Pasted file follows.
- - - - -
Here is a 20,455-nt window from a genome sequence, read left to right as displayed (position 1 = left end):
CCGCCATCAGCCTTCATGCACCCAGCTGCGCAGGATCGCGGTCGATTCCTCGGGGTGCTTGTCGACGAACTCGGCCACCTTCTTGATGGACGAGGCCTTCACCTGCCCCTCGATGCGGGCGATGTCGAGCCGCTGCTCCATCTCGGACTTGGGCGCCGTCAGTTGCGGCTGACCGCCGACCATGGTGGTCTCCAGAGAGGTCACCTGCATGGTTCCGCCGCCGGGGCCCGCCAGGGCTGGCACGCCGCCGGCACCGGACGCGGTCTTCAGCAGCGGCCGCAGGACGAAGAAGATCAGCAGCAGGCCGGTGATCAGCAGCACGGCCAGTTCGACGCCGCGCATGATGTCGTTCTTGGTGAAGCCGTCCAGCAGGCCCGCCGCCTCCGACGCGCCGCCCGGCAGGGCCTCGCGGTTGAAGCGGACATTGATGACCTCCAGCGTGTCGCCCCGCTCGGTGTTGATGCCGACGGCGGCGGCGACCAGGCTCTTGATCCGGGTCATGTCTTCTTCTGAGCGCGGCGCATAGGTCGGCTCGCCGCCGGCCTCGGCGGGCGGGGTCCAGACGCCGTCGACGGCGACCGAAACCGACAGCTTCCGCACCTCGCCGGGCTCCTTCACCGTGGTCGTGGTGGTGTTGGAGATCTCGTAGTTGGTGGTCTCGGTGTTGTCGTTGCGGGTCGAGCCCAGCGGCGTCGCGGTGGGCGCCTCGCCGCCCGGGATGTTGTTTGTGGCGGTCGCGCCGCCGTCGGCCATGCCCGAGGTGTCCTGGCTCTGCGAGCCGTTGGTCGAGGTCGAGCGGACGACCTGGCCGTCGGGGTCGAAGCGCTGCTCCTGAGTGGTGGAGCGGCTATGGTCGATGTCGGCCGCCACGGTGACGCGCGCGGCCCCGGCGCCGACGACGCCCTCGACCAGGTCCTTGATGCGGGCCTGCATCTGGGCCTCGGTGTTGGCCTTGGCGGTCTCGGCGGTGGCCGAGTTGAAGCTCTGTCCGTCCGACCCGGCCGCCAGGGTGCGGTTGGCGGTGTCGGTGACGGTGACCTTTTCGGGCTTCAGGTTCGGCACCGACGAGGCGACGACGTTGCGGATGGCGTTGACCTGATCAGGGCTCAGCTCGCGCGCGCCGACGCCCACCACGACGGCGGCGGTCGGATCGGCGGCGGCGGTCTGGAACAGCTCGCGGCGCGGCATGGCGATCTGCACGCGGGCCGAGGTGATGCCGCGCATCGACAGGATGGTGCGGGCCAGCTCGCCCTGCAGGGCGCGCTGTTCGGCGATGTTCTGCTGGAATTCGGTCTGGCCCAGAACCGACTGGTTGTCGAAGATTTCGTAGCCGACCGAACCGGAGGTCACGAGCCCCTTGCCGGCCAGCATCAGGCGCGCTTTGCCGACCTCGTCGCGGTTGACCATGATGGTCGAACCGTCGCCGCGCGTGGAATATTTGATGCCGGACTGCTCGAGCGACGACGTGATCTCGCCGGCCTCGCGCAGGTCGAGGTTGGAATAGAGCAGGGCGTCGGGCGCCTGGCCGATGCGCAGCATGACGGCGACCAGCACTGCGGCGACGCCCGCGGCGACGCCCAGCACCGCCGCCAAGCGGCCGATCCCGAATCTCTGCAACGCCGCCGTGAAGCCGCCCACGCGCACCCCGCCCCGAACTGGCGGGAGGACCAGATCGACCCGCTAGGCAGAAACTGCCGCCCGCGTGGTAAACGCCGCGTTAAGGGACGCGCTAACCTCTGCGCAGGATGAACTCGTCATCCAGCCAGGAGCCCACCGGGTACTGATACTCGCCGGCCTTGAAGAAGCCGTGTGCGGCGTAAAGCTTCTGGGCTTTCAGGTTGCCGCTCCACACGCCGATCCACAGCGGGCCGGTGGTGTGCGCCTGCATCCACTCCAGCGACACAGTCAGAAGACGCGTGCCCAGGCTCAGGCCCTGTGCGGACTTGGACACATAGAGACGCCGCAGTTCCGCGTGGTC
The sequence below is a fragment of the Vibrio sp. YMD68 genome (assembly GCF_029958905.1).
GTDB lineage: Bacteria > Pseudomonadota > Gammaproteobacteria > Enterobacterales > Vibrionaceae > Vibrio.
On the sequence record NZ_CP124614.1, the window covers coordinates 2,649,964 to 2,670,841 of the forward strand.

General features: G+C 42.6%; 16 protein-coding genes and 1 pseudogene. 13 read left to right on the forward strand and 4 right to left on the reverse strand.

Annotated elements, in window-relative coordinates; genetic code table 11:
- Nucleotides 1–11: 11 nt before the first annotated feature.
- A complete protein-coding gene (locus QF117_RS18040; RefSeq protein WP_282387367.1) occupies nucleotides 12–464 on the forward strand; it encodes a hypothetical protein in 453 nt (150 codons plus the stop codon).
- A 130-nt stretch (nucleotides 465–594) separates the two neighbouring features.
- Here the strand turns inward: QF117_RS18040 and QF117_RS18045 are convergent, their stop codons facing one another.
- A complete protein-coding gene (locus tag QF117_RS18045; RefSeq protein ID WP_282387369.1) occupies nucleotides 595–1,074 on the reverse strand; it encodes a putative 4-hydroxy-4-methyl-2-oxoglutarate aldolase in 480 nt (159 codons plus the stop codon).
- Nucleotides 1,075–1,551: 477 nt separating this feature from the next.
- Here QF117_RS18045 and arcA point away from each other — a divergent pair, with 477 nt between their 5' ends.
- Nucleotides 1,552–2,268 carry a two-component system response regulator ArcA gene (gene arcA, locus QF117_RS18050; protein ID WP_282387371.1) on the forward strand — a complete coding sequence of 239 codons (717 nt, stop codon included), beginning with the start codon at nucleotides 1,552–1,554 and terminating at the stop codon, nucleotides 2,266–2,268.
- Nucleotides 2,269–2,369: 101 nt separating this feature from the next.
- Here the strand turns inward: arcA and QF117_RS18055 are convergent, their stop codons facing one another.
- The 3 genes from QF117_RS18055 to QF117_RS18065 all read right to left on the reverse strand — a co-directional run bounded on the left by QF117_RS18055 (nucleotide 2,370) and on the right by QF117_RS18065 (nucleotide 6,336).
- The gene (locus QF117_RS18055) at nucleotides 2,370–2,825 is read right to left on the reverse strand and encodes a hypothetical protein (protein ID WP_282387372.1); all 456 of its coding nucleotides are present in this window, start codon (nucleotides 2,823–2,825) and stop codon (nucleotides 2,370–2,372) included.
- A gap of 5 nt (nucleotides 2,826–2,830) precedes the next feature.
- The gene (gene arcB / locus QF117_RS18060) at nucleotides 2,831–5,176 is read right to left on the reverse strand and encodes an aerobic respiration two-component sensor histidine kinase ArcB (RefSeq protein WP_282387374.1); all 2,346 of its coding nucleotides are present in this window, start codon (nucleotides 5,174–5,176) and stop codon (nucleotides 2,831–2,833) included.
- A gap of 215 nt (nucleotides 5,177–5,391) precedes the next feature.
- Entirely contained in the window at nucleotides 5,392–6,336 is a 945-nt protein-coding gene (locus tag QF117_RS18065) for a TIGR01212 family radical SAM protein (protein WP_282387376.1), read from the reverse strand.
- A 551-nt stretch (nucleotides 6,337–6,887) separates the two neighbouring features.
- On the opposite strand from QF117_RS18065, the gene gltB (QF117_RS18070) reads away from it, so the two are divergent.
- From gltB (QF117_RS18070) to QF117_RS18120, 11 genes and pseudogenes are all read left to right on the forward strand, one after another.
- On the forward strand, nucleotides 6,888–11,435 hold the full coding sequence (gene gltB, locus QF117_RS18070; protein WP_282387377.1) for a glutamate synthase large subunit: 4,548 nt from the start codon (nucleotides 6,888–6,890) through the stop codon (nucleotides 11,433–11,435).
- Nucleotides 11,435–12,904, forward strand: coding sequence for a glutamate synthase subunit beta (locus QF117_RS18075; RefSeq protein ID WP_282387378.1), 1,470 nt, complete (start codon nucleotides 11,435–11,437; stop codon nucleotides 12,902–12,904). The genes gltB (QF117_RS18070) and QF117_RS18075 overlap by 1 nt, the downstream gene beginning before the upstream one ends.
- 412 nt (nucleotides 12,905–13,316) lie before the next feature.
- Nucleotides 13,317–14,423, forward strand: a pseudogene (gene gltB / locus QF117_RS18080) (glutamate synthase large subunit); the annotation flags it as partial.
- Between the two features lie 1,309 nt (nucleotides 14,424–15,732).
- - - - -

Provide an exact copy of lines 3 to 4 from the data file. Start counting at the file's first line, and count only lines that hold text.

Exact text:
The sequence below is a fragment of the Vibrio sp. YMD68 genome (assembly GCF_029958905.1).
GTDB lineage: Bacteria > Pseudomonadota > Gammaproteobacteria > Enterobacterales > Vibrionaceae > Vibrio.